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I just kinda expected, that university will be more universal than college, more similar to how school was and it would encourage seeking knowledge
That is what university is like here in the United States. In the first year especially, students study very general topics and learn specialized knowledge later. What are you studying?
 

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The spirit of the spirits
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Discussion Starter #6
That is what university is like here in the United States. In the first year especially, students study very general topics and learn specialized knowledge later. What are you studying?
As I figured out, what we call main course here, is called major overseas. It's Environmental Science and Ecology. My mandatory courses were:
English C1
General Ecology
General and Analytical Chemistry
Animal Biology
Environment and Development
Environmental Geology (I have no idea, why it's not called basic geology, as you can't do geology without going outside)
General Physics
Environmental Geology and Ecology Practice

All of them aren't very specialized yet, objectively speaking, but after being fresh outta high school (well gymnasium, but I converted its name to American equivalent). Also it looks like some courses are already teaching the same stuff. For example Ecology and that Development courses are pretty much identical. It seems like there will be more very similar courses, where I will barely have anything new to learn.

And here is a short list of courses I chose to study myself (shouldn't they be called minors then?):
Social Welfare
Japanese Language level 1
Civilization History
English C1 (I had to either study English or other language, so it's semi-mandatory course. No matter what you want to study, you must reach English C1 level, so it's a mandatory course, but not major mandatory.)
 

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Oh, you are studying a science. In the U.S., it's normal for science students to take somewhat specialized courses early in university because we have a lot of prerequisites to fulfill. Your courses will get more and more specialized as you continue.
 

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The spirit of the spirits
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Discussion Starter #8
Oh, you are studying a science. In the U.S., it's normal for science students to take somewhat specialized courses early in university because we have a lot of prerequisites to fulfill. Your courses will get more and more specialized as you continue.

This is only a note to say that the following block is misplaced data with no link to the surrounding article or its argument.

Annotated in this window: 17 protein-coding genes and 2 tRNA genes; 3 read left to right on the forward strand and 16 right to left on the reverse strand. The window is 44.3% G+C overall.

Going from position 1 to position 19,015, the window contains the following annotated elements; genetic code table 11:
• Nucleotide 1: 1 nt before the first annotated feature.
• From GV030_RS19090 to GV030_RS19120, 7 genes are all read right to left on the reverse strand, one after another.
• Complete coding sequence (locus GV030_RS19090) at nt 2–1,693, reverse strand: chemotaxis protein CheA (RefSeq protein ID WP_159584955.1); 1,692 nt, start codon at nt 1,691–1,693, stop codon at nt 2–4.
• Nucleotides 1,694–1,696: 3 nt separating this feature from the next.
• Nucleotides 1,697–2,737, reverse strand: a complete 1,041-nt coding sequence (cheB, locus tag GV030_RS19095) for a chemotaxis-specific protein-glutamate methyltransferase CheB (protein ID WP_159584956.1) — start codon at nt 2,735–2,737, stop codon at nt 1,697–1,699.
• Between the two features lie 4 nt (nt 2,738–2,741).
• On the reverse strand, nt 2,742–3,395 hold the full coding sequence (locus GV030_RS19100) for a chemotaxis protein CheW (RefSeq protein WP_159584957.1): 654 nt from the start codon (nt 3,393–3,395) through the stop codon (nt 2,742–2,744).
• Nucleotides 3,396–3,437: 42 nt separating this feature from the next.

What do you mean by science? Everyone in university studies science, it's pretty much obvious thing, that doesn't need to be pointed out. Be it social, physical, humanitarian or IT, they are all sciences, the only exception are arts, but even then, here it's more like science, rather than appreciation (or emotional expression) place. Perhaps you mean, that I study, what is 'classic' science. Because people tend to associate science with all that cool fiction, which has roots in chemistry, physics or biology, but those sciences are in physical science group or natural science group. But take for example psychology, history or IT and in the end they are still sciences. They may be "softer" or have parts of them loaned from those main 3, but they are still sciences.

Sorry for nerding out.

Anyway, what you are saying, that will become more specialized, already feels specialized. It's true what you are saying, it will change and become narrower, but I can't keep thinking is it truly okay for it to be so narrow. The potential for success is great, if you think it suits you, but if you did a mistake in your choice, then potential for failure is high too. It's a big gamble. I wanna make it clear, I made this thread not to doubt my own course specifically, but rather to ask if it's truly okay for people, who are fresh outta high school to make such a big decisions of their life and suddenly have tons of responsibility. Or maybe, is it really okay for such important institution to be so specialized and almost inflexible. And most importantly, what's the worth of such minimalization of human's one interest and then development of only one interest (it eats up a lot of time and kinda locks out of other interests). Just how meaningful this is?